Deputy Prime Minister and Finance Minister Chrystia Freeland said she believes Canada is now facing the “final act of the COVID recession” amid economic challenges, but she believes Canadians will pull through.
“This is a period of economic turbulence,” said Freeland, speaking at a press conference on Monday. “This is the final act of the COVID recession.”
Freeland said she is not going to “sugarcoat” the current situation and Canadians will face “some challenging months ahead,” citing inflation and rising interest rates.
“Some people are going to see their mortgage payments rise and that is a challenge,” said Freeland.
Freeland said the Bank of Canada will continue to step on the economic brakes as it works to try to bring down inflation, which has already resulted in a slowdown in economic activity.
“I think we need to be collectively aware that is the challenge around the corner, and we just need to be prepared for that,” said Freeland. “Having said that, I also want to offer people some comfort and some confidence and the comfort is that, Canada’s economic fundamentals going into this challenging time, are really strong.”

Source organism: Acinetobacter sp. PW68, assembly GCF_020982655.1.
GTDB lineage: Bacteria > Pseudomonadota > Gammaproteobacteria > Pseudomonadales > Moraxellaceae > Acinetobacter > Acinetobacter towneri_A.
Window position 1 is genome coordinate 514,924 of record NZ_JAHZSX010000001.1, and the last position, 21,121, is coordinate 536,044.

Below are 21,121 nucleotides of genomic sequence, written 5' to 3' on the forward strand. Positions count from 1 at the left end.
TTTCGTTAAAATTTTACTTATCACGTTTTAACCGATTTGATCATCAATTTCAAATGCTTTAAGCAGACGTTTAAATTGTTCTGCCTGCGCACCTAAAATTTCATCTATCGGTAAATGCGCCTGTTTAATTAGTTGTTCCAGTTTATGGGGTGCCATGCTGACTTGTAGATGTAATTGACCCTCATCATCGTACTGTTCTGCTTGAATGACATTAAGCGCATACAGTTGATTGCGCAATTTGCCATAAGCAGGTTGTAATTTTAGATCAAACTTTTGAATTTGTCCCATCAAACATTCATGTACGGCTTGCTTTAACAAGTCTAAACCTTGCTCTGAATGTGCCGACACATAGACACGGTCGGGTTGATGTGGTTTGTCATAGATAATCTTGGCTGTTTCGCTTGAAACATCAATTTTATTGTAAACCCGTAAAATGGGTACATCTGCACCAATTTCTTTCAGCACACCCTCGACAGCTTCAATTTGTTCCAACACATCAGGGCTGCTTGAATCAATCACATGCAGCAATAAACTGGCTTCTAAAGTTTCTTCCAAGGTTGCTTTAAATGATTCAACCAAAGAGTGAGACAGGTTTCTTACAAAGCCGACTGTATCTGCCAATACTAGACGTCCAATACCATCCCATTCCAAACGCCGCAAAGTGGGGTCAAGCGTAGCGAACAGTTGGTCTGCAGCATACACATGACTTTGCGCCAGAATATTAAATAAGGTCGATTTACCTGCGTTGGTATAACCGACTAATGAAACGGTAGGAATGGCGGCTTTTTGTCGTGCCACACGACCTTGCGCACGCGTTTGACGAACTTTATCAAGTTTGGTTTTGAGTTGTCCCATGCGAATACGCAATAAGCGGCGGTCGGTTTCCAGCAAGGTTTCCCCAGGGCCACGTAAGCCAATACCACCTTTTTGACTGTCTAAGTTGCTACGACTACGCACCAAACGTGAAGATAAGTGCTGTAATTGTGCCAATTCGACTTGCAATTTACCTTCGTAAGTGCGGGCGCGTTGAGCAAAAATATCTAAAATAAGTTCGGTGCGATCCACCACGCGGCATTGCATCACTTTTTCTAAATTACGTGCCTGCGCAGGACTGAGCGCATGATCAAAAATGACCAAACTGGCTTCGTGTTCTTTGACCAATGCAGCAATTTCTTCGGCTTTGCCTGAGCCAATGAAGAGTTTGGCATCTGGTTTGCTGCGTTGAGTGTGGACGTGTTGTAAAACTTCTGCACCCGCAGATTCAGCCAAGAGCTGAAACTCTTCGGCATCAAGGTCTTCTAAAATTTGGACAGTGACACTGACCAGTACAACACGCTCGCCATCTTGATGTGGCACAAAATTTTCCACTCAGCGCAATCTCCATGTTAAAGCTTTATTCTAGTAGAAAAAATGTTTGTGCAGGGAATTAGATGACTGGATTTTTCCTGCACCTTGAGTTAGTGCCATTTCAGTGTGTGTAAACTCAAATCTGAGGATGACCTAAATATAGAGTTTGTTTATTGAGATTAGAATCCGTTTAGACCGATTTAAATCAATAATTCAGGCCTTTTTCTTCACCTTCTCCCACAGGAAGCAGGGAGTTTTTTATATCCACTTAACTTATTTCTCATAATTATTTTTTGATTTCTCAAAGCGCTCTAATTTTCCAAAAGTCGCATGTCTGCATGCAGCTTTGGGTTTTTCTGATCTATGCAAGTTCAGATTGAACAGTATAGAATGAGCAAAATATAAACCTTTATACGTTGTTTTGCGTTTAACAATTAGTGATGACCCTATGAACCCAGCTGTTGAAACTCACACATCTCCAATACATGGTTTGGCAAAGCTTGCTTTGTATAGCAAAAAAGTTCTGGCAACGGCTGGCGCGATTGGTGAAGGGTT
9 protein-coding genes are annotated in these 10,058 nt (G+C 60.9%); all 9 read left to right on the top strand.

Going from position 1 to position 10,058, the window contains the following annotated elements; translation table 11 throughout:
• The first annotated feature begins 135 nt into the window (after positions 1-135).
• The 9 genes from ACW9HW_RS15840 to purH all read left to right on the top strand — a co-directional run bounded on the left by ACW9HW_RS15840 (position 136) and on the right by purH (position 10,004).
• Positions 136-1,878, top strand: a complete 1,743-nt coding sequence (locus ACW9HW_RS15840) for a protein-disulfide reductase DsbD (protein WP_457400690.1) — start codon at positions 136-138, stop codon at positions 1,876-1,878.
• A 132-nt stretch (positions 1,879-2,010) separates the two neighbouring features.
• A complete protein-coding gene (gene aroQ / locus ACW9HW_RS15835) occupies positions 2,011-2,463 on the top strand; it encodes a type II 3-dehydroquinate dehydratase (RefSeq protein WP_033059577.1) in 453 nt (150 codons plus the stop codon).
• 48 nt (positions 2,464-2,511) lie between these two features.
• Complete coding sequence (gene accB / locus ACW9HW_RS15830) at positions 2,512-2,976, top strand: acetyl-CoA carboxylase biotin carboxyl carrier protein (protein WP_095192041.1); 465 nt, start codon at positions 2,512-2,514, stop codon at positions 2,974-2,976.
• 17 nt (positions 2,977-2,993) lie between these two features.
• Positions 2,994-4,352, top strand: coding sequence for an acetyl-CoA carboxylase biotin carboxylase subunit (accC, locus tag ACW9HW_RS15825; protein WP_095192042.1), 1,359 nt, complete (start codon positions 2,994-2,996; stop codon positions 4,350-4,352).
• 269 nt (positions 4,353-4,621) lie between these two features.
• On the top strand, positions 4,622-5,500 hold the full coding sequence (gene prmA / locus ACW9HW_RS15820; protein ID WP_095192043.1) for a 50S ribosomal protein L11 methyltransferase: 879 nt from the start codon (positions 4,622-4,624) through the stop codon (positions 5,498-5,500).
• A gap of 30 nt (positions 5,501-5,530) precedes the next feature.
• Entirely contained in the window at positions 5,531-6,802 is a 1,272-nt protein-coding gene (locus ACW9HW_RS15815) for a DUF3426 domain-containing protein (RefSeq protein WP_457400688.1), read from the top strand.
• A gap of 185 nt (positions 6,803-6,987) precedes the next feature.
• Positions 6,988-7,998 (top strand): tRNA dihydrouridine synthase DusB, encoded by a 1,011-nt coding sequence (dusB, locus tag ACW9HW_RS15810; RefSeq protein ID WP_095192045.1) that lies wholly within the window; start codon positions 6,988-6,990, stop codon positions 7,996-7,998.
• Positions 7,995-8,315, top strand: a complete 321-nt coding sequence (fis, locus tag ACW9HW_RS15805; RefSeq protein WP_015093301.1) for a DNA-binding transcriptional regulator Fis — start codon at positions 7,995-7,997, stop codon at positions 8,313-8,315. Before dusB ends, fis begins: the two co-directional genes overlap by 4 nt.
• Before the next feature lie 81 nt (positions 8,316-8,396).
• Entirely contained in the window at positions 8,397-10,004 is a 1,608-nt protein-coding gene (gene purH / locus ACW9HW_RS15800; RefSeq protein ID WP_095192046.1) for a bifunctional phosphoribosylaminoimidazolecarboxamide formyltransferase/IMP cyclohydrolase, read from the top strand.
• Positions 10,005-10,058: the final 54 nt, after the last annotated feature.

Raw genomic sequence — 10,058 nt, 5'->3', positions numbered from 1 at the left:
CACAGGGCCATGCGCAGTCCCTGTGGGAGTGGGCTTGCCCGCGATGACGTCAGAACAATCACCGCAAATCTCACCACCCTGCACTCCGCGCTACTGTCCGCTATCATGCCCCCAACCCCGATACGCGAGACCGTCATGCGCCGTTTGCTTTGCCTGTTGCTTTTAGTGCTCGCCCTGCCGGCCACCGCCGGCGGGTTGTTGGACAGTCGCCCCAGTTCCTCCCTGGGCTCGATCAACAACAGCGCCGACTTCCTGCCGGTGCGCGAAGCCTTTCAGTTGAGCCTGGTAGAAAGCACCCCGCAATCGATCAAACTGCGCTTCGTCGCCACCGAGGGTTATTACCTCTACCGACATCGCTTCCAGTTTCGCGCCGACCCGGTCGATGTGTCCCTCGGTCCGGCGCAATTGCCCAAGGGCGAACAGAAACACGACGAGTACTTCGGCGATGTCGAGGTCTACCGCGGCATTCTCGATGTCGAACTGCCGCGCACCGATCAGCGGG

Freeland added that once Canada gets through “this specific cycle of economic turbulence,” there will be a great opportunity for the country.
“Canada really is in a terrific place when it comes to critical minerals and metals when it comes to green energy,” she said. “Democracies around the world are really really keen to buy this stuff from democratic allies and what I really want to say to Canadians is let’s see this opportunity clearly.”
Canada, like much of the global economy, fell into recession shortly after the onset of the COVID-19 pandemic in 2020, as the spreading virus forced many businesses to shutter or operate with severe limitations.
The country’s economy rebounded in 2021, fuelled by high vaccination rates, loosened public health restrictions and a surging housing market stimulated by the Bank of Canada’s rock-bottom interest rates.
Policymakers at the central bank have drawn criticism in recent months for acting too late to raise the policy rate and take steam out of the economy.
Bank of Canada deputy governor Paul Beaudry recently conceded in a speech that inflation could have been limited if central banks and governments around the world had acted sooner to remove policies aimed at stimulating the economy through the COVID-19 pandemic.
The Bank of Canada now faces a narrowing window to hit a so-called “soft landing”, raising interest rates enough to tame inflation but not so much to push the economy into another recession.
— With files from Global’s Craig Lord